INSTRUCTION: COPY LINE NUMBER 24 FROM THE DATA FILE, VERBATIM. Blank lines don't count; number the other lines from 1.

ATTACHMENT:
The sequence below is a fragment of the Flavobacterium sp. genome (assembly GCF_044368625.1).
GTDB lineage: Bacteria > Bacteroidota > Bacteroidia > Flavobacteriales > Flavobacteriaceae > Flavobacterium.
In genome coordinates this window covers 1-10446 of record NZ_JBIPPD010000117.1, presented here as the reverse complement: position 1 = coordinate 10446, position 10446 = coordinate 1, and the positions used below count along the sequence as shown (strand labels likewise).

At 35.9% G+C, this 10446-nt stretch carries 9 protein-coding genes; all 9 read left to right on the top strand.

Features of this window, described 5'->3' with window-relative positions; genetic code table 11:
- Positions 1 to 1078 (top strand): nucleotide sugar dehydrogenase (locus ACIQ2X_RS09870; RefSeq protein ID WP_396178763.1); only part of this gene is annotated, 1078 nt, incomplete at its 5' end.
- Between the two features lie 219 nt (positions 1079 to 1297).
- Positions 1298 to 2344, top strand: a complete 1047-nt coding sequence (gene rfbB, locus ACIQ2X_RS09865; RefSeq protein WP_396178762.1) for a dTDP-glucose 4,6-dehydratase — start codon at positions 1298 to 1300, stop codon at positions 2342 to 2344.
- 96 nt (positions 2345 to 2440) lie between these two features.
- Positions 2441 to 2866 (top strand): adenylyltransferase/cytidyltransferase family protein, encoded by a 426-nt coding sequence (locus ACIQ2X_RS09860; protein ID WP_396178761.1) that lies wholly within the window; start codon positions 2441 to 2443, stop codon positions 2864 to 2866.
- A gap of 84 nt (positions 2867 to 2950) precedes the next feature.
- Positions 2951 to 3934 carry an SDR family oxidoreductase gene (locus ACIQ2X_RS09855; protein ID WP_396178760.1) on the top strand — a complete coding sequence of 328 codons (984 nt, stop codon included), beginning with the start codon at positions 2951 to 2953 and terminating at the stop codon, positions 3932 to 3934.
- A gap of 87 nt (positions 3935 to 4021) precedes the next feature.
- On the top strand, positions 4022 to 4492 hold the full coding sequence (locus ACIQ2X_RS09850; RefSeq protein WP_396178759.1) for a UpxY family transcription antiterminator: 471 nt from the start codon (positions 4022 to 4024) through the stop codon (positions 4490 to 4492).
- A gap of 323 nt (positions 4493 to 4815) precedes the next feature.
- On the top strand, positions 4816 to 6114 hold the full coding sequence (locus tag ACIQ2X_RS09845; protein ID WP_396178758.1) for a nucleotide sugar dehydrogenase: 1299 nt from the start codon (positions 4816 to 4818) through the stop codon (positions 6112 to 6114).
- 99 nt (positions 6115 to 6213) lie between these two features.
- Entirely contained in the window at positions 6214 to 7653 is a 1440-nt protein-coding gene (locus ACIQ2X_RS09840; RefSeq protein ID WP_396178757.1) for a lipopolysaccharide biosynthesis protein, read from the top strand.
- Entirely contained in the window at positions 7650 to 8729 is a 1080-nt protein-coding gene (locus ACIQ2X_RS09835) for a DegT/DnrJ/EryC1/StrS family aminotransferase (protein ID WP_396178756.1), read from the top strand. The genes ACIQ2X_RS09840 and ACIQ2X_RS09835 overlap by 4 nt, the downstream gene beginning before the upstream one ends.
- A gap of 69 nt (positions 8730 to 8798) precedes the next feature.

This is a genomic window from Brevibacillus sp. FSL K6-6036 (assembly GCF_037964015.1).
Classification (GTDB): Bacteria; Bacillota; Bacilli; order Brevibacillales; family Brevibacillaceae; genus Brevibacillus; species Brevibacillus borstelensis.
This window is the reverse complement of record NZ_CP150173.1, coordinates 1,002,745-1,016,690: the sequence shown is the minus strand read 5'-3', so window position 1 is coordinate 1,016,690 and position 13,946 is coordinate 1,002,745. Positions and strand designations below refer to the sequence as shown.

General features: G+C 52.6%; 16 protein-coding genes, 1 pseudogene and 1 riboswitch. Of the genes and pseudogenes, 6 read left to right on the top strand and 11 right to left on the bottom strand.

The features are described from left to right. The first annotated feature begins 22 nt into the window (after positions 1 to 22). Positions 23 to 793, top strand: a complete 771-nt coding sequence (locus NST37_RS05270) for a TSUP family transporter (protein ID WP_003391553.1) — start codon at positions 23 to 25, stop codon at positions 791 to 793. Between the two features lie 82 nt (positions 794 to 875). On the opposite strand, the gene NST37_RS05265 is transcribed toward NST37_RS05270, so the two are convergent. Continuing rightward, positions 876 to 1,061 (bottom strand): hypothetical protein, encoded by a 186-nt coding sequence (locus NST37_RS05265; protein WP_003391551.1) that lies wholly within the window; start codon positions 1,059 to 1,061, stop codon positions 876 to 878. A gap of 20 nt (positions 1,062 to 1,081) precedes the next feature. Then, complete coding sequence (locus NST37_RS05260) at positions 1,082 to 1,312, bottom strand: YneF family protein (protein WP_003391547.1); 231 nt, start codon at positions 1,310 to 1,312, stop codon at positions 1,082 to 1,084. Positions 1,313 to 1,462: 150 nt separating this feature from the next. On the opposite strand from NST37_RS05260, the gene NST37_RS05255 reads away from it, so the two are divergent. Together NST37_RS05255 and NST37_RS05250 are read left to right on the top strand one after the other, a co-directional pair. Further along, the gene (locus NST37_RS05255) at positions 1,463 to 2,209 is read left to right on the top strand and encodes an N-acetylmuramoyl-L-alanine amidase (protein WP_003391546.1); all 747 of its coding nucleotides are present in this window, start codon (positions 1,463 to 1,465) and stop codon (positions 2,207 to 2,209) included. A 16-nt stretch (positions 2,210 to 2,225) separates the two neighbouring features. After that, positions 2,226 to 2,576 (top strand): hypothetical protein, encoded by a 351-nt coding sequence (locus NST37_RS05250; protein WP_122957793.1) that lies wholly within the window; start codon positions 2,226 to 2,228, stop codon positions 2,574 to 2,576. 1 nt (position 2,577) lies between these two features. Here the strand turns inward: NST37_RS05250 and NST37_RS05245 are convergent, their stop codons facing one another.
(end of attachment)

General features: G+C 52.6%; 16 protein-coding genes, 1 pseudogene and 1 riboswitch. Of the genes and pseudogenes, 6 read left to right on the top strand and 11 right to left on the bottom strand.